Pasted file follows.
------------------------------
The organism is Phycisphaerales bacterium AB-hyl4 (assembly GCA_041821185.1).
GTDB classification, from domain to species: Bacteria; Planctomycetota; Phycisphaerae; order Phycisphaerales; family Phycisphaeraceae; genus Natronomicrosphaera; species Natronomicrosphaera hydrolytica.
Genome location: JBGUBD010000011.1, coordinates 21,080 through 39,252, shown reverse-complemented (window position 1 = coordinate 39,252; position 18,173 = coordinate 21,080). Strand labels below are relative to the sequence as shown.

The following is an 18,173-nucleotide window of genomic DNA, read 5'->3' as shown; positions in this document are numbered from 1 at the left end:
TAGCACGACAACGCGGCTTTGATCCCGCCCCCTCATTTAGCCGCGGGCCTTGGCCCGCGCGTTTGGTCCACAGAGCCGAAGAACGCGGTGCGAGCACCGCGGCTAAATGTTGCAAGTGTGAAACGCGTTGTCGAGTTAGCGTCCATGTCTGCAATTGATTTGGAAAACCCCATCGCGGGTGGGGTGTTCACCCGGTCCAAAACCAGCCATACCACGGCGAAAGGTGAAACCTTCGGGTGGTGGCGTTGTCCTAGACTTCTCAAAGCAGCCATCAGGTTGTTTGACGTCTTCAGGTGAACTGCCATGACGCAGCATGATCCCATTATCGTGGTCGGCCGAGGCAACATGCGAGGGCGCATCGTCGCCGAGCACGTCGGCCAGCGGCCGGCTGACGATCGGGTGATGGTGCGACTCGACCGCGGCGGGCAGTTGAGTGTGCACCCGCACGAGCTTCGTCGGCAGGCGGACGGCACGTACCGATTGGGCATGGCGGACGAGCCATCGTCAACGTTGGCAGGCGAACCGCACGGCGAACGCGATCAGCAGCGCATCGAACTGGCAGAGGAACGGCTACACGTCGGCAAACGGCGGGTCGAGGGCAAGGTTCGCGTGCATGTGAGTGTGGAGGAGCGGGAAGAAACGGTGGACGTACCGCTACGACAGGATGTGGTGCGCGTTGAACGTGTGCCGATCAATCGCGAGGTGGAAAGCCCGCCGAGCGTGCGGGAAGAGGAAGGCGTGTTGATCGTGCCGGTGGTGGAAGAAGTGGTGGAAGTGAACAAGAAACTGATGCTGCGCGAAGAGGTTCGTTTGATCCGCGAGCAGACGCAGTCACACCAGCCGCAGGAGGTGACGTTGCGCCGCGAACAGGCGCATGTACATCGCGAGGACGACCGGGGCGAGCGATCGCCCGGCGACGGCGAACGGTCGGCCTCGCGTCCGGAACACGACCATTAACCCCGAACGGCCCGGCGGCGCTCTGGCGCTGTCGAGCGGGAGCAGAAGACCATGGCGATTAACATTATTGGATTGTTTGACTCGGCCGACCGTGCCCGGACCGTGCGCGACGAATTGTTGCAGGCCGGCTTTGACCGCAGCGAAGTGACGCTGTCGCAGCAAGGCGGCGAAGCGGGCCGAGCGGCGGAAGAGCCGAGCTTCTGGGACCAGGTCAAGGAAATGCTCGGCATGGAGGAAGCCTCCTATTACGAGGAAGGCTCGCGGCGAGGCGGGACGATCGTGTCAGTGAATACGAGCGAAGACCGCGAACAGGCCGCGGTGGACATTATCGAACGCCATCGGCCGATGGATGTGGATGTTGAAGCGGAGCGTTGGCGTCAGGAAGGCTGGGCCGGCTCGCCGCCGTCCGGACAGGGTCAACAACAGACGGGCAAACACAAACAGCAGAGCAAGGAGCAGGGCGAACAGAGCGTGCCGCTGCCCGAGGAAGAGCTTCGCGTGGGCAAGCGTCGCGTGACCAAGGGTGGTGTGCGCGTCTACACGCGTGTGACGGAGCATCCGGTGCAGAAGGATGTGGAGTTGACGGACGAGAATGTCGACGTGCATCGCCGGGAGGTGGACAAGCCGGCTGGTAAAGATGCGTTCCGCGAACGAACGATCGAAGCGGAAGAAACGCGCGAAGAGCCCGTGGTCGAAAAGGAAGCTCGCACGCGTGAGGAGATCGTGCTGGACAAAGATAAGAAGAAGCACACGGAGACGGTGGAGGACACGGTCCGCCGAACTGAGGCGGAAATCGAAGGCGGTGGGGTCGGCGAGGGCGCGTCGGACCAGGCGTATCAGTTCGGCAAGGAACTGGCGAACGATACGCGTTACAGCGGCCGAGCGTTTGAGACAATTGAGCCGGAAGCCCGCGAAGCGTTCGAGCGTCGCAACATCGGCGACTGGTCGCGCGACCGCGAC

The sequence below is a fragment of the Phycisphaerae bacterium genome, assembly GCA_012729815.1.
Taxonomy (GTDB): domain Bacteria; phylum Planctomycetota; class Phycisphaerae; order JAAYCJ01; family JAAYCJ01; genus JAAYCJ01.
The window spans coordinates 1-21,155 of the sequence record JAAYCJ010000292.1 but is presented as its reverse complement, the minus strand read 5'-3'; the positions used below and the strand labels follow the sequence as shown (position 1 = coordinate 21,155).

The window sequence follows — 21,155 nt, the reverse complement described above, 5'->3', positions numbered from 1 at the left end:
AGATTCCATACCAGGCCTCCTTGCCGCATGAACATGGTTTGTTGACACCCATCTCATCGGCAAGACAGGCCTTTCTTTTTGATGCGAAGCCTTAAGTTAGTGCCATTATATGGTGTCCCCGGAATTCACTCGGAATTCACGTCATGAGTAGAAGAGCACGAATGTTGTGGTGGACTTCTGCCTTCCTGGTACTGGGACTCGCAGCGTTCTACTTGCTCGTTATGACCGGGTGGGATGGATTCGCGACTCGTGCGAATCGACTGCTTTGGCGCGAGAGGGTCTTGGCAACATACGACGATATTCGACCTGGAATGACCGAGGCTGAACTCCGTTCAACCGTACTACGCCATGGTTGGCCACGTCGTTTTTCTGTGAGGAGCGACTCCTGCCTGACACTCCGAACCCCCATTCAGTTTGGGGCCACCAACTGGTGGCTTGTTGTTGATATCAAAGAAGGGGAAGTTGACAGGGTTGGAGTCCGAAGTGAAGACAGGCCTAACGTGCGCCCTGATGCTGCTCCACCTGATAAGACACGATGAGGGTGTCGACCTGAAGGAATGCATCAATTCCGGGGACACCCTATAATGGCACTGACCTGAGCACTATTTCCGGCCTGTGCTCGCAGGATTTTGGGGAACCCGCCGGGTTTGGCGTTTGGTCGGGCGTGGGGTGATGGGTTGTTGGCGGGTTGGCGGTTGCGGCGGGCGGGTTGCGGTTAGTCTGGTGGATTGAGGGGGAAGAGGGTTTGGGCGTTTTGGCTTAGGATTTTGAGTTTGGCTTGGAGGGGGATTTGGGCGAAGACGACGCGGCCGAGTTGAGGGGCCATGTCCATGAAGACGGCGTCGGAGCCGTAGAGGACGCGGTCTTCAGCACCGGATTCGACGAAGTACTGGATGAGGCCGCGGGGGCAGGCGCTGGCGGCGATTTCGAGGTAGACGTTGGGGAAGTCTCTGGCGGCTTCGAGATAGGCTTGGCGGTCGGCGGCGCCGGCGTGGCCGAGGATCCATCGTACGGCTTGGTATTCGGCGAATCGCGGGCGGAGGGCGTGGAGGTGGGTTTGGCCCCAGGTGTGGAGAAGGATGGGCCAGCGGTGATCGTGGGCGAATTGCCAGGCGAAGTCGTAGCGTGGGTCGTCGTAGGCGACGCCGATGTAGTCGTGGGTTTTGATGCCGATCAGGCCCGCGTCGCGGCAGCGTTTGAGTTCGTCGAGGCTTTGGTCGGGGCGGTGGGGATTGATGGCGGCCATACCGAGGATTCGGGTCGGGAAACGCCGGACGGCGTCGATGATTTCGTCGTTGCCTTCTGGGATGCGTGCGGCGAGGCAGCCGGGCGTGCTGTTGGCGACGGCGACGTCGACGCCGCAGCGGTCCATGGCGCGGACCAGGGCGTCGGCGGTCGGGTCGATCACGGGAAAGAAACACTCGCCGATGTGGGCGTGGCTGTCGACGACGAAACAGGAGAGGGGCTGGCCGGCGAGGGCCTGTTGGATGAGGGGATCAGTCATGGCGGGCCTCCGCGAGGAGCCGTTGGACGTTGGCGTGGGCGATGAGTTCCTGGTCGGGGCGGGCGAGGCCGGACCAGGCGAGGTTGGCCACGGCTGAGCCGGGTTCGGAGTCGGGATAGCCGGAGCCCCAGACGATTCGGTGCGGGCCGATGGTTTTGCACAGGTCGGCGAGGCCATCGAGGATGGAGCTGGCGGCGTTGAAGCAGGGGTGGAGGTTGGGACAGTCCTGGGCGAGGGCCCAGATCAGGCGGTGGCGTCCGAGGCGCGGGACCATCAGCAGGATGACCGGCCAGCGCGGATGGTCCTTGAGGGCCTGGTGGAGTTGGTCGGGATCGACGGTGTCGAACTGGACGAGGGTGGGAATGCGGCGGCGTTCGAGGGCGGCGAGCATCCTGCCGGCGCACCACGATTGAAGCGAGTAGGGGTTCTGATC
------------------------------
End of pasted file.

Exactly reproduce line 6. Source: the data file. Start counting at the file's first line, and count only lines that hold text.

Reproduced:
The sequence below is a fragment of the Phycisphaerae bacterium genome, assembly GCA_012729815.1.